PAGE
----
Business records are critical to day-to-day activities including decision making, financial planning, customer relations, human resources management, and legal compliance. Business records can take the form of traditional hard-copy letters, proposals, contracts, and other information we typically think of as paper records. Business records can include electronic messages, posts, and publications generated by email, text messages, instant messages, social media, and other electronic communications tools.
Distinguish Between Records and Non-Records
The ability to accurately distinguish between business records and non-records (nonessential, purely personal, or otherwise insignificant non-business-related information) could have an enormous impact on your financial organization in the event of a lawsuit or regulatory audit. Not every electronic message created, acquired, used, or retained is a business record. Messages that are unrelated to business are non-records.
Here’s the difference:
- Business Record – An email from HR to employees, announcing staff layoffs and spelling out terms, would be a business record. It memorializes—provides evidence of—a business event that impacts your organization, employees, and future. As a business record, the layoff email could be used as evidence in unemployment compensation claims, severance package negotiations, age discrimination lawsuits, or other legal actions. As a business record, it must be preserved, protected, produced, and purged in accordance with your Record Retention Policy.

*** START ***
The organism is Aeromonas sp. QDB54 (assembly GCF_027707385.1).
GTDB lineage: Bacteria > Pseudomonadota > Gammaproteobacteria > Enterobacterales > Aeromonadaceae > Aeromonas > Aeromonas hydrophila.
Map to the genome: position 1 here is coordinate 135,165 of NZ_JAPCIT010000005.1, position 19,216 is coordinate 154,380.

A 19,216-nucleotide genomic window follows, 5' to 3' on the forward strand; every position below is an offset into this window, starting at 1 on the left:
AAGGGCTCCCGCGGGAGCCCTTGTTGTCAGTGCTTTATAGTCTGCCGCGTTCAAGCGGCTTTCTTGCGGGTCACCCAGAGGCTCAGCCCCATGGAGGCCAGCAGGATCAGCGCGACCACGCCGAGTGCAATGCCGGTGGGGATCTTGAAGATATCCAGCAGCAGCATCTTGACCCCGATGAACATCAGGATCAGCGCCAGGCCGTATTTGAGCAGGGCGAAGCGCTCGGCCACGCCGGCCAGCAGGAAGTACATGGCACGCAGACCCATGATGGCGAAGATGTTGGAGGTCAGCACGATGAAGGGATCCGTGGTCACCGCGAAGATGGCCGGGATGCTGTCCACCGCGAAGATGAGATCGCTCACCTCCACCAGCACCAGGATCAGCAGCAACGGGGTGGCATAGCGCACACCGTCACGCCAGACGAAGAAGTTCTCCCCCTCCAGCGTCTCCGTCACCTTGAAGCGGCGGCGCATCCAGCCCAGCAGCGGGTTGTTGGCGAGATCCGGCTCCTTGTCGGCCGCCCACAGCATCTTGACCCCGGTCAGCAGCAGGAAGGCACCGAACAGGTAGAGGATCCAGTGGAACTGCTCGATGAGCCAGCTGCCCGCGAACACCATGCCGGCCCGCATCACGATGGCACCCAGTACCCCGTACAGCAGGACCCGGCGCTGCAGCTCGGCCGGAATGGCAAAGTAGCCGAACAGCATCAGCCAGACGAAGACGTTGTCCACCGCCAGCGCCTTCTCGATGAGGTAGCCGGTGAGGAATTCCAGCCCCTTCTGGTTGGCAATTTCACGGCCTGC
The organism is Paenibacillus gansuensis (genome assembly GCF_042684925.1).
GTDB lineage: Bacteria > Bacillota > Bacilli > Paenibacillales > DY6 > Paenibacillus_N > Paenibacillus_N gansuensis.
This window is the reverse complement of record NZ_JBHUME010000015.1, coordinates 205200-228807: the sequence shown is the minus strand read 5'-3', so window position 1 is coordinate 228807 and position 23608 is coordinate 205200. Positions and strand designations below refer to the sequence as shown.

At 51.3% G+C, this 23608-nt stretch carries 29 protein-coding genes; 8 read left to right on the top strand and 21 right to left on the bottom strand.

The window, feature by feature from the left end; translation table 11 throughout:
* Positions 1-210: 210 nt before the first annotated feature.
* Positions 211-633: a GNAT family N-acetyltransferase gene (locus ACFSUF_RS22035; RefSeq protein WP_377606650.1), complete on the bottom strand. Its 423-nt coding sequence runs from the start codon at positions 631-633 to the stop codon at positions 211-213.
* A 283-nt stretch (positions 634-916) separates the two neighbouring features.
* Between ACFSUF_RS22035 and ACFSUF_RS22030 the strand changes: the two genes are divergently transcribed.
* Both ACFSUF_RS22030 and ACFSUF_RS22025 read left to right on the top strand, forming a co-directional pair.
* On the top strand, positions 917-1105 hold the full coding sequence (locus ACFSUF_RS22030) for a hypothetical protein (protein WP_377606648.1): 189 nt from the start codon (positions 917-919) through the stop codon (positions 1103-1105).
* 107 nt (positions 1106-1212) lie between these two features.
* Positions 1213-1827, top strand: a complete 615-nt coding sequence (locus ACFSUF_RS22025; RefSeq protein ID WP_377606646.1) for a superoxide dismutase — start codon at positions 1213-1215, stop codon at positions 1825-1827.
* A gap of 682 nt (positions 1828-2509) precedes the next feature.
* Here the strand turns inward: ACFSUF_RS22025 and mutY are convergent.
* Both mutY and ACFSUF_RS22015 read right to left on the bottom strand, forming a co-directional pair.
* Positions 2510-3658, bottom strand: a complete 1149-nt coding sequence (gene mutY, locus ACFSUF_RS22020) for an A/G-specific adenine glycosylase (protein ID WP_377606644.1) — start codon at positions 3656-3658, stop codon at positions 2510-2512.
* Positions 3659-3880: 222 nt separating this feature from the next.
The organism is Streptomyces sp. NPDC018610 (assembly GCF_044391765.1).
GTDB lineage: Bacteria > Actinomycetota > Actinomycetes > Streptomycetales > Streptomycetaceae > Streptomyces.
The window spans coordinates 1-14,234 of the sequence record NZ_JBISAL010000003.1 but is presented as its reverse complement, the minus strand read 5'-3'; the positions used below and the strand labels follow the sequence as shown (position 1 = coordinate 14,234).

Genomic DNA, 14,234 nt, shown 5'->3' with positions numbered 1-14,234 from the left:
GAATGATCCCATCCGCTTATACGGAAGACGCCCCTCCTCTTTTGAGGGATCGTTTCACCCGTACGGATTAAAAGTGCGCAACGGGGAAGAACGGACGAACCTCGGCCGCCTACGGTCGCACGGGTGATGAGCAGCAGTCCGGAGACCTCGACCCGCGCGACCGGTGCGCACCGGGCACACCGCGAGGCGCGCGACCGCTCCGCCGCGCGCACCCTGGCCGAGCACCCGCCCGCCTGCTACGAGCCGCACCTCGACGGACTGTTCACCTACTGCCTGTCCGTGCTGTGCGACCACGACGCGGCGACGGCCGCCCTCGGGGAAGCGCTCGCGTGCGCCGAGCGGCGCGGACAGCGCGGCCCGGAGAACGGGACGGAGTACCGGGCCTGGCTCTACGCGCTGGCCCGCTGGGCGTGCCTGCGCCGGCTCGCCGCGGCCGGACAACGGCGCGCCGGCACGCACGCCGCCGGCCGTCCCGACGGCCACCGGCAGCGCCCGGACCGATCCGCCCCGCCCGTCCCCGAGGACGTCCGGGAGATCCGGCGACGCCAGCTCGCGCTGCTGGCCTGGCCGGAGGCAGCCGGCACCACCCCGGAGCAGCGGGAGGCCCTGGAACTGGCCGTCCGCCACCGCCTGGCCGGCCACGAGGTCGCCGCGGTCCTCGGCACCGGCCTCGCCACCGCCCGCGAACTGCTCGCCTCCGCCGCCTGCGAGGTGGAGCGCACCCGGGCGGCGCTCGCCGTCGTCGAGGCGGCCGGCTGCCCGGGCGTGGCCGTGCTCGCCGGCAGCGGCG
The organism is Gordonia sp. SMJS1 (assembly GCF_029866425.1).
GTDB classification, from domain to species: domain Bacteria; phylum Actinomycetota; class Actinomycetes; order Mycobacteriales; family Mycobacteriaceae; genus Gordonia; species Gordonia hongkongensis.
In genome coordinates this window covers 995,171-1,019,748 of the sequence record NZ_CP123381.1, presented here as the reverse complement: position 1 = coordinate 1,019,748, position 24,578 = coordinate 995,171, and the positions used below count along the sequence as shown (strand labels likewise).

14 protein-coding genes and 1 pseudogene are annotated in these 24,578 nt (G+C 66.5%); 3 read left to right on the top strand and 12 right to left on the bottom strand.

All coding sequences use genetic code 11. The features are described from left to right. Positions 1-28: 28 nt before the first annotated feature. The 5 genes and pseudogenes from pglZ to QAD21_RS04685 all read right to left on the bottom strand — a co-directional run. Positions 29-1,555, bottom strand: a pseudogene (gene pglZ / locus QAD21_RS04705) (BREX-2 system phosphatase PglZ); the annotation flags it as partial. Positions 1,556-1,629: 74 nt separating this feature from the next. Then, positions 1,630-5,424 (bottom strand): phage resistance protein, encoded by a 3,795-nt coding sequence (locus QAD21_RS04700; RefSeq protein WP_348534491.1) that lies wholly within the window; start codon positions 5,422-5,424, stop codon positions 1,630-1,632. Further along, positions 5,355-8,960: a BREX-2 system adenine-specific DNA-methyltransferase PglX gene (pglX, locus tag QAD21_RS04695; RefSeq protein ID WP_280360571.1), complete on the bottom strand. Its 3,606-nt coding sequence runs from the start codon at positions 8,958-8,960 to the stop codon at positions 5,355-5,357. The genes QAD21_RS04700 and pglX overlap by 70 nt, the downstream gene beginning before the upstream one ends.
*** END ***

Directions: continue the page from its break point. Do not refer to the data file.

- Non-Record – An email from one employee to another, announcing a child’s college graduation, would be a non-record. A purely personal communication between work friends, this email does not provide evidence of business-related activities, events, or transactions. It does not have ongoing business, legal, operational, or historic value. It does not need to be retained or relinquished to the court in response to a subpoena.
Adopt the 3Es of Confidential & Sensitive Information Management
Legal and regulatory compliance requires the financial industry to shield NPI, PII, and business records from unauthorized exposure, alteration, or destruction.
To help reduce risks and increase compliance, employers in the financial arena should adopt the 3Es of confidential and sensitive information management:
- Establish best practices-based Confidential & Sensitive Information Policy and Record Retention Policy, as well as a record retention and deletion schedule.
- Educate employees about record risks, organizational rules, and individual roles. Define confidential and sensitive information. Teach employees to distinguish between business records and non-records. Ensure that each type of information is handled in compliance with up-to-date policies and procedures.
- Enforce policies through a combination of disciplinary action, workforce training, and best-in-class technology solutions designed to manage content, use, and records.
Nancy Flynn is the founder of The ePolicy Institute, the world’s leading electronic policy writing and training firm. Trusted for her knowledge and integrity, Nancy Flynn is a go-to media source who serves as an expert witness in policy-related litigation. Visit ePolicyInstitute.com to learn more.